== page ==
Graphically, the game is gorgeous. I'm sure there are better looking PC games out there, but when it comes to consoles, I'm hard pressed to find a competitor. The Last of Us is close, and probably does win in some aspects, but considering it's a very closed and contained game as opposed to GTA V's open world, that's a very tough call. The game's framerate holds up well even when it's moving at its fastest pace, which honestly surprised me. Yes, there is a bit of pop-in here and there, and some objects, and on occasion people, seemed a bit lo-res, but this was a rare enough occasion to be a bother. There's some breathtaking sights to be had here.

It's really hard to pull apart a game that's as big as this, and judge it all. I haven't even scratched the surface on the little things, like the internet, TV shows, and radio. Everything you see is largely satirical, and it's hilarious, if not a bit scary, about how accurate it is. And for people thinking that Rockstar picks sides? Nope. Whether you sit on the right, left, middle, or just don't care, there's probably an aspect of your life that's parodied here, and it's spot on, and a tad worrying at times. GTA V is incredibly funny, and not in an insane Saints Row sort of way, though there's quite a bit of 'mature' humor in there, that's crude for the sake of being crude. The world feels alive, lived in, and you get the impression that even if you do nothing, people's lives will continue on. There's little touches, like conversations on the street between pedestrians, or random events in the world that range from simple robberies that you can stop(and have the option to return the loot or keep it for yourself), to plain out crazy(there is a wonderful No Country for Old Men reference in there).

Now, with all that said, I should actually put some criticism on the main aspect where I thought GTA V faltered. That was easily the story. With the three protagonists, you can constantly jump about as you wish, and follow a person's personal missions while ignoring others. This leads to less flow that past GTA games had, and other, similar games have, because you can jump back into one character's story and not even remember what was going on. This happened to me the most with Franklin, the character I played the least of. I would call him easily the least interesting character of the bunch, but that doesn't mean he isn't a good character. The other two just prove to have more interesting situations, contacts, and so on. Even though I thoroughly enjoyed the story, it's still not as strong as other Rockstar games plot-wise. It has its moments, trust me, but it just felt a bit disjointed at points. I suppose what I mean is when it comes to the plot, I find it hard to summarize. Whether that's good or bad, is up to you. I found it to be more of a character study than anything else, and with these characters? The interaction is great. The dialogue is witty, funny, and all around well-written, which is what it should be. I want to continue on, both to hear more of it, and to be able to see what's going to happen next. Whereas other GTA games start slow to introduce mechanics individually, GTA V is smart enough to keep you moving and always look towards the next big heist, or other large scale event.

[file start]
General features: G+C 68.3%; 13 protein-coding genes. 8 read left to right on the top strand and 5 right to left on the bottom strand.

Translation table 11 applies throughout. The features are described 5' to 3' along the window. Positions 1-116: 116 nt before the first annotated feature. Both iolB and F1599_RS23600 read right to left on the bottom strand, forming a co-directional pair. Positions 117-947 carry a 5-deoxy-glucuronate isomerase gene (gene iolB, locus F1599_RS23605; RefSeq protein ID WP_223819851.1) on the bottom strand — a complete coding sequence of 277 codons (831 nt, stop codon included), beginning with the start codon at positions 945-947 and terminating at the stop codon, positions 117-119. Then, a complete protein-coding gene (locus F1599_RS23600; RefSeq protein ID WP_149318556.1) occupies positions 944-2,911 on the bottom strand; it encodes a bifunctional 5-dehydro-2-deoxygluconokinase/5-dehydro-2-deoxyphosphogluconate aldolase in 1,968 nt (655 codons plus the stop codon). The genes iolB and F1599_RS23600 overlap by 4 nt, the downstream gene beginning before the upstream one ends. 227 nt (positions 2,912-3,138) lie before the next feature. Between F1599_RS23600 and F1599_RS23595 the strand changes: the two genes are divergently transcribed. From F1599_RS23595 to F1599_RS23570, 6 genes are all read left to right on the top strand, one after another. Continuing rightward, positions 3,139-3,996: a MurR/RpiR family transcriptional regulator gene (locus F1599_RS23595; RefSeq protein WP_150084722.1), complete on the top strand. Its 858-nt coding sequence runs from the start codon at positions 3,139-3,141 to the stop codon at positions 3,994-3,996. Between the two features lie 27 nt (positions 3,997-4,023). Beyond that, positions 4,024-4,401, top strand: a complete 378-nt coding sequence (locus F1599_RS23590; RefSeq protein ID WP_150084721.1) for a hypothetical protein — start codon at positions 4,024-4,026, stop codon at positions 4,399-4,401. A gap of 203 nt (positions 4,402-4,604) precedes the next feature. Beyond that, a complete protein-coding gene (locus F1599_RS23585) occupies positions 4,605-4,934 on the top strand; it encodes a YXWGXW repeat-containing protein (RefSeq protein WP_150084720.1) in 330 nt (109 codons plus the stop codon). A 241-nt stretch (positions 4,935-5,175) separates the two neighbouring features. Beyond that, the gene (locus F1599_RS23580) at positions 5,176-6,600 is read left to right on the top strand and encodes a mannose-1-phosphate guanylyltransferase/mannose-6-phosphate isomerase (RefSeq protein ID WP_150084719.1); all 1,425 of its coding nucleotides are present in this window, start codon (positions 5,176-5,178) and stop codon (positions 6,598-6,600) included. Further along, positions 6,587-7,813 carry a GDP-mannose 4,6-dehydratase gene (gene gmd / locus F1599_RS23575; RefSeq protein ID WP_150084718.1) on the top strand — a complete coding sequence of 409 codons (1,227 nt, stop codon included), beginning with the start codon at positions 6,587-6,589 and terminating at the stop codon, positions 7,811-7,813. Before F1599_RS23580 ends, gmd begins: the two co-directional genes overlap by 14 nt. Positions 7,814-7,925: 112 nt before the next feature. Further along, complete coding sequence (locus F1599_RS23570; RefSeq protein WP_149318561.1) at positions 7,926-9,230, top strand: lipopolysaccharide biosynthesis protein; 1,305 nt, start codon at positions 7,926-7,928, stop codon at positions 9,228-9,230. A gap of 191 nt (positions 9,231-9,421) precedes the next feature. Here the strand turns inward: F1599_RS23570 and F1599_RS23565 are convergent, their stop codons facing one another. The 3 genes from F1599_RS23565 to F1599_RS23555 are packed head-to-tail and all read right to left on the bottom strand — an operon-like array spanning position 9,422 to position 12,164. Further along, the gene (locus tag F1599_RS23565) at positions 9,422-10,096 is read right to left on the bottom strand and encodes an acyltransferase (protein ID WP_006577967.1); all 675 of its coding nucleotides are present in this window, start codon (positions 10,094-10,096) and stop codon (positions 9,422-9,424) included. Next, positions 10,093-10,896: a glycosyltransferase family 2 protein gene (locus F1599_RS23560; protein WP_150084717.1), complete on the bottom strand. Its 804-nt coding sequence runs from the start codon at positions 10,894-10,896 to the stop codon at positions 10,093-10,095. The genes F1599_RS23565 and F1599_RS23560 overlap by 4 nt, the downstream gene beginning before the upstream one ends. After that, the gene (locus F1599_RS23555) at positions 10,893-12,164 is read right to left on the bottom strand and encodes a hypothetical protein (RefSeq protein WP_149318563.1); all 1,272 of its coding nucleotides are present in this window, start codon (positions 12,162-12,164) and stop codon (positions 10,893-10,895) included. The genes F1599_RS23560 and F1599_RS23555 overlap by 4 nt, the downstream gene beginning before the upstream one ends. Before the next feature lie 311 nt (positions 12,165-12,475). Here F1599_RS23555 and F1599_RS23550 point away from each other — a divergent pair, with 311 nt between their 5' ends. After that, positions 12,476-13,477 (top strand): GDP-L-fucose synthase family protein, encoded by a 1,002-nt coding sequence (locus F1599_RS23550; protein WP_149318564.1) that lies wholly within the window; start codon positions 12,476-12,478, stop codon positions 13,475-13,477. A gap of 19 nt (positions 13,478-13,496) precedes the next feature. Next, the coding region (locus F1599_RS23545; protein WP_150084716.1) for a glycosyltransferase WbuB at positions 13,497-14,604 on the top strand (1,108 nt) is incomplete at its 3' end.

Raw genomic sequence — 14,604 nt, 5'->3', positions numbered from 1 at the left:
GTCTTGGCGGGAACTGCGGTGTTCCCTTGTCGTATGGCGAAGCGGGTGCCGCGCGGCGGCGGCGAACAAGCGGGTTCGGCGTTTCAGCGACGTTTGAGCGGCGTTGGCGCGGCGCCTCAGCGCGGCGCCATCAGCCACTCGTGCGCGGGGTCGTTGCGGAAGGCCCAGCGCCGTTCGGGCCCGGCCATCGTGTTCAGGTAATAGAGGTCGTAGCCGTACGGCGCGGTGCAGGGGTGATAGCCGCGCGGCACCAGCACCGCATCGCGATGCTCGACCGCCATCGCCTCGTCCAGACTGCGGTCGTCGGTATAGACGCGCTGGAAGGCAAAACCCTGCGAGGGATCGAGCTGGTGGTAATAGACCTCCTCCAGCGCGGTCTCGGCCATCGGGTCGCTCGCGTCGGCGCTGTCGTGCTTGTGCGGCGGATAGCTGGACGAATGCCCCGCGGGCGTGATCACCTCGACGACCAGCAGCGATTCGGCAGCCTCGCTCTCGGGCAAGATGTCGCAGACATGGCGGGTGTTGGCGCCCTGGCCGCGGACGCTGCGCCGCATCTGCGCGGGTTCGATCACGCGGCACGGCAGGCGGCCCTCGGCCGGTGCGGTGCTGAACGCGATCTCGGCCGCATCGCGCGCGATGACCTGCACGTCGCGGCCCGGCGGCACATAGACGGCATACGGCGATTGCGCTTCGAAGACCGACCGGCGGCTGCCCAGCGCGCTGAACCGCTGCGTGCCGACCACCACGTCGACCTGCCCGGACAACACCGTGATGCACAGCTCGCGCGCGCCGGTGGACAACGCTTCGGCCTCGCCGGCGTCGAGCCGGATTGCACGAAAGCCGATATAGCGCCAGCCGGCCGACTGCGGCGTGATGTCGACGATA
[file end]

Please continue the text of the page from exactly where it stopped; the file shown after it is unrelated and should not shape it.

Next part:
Sound design is another one of GTA's high marks. The voice acting is great all around, with the leads all offering wonderful performances. Not even the side characters drop below decent, even the random pedestrians you'll pass by(or run over) on the street. The music can be spoken about in two ways: the radio, or the game's original score. When it comes to the radio, there's something here for everyone(unless you're into metal, in which you might be disappointed), ranging from rap, to pop, to classic rock, and even a country station making a return. The original score does a good job of building up tension when it should, but it isn't as good as other game's. Considering this is the first Rockstar North game I can recall having this extensive of an original score, though, hopefully they'll nail it the next go around.

This is all being said having played only one half of the game, though, since they haven't even allowed people to play the Online mode(which releases Tuesday, October 1st, 2013). If that's as much as it's being hyped to be(or even if it's not entirely what people may be expecting) it looks to be even more content for people in the way of 500 missions, with at least 200 more on the way, along with many side activities from the main game being available. Combine that with the ability to create your own races and death matches, combine it with the single-player portion, and you have an incredible bang for your buck here.

At the end of the day, GTA V is great. Will it offend people? Sure. Is it perfect? Of course not, but what is? Is it fun though? Oh yes. Oh yes it is fun, it gives you enough content to justify the purchase and then some, and it's a highly polished product from start to finish, with little skimped. Of course it's gotten its fair share of praise already. It'll probably continue to get more as time goes on, while also getting people nitpicking at it. But for right now, with the euphoria still in overdrive after having played it? I couldn't care less. Now if you'll excuse me, I think I have a number of freaks to meet up with, before I try skydiving again. Maybe this time I won't smash my face right into the side of a mountain again. Fourth time's the charm, right?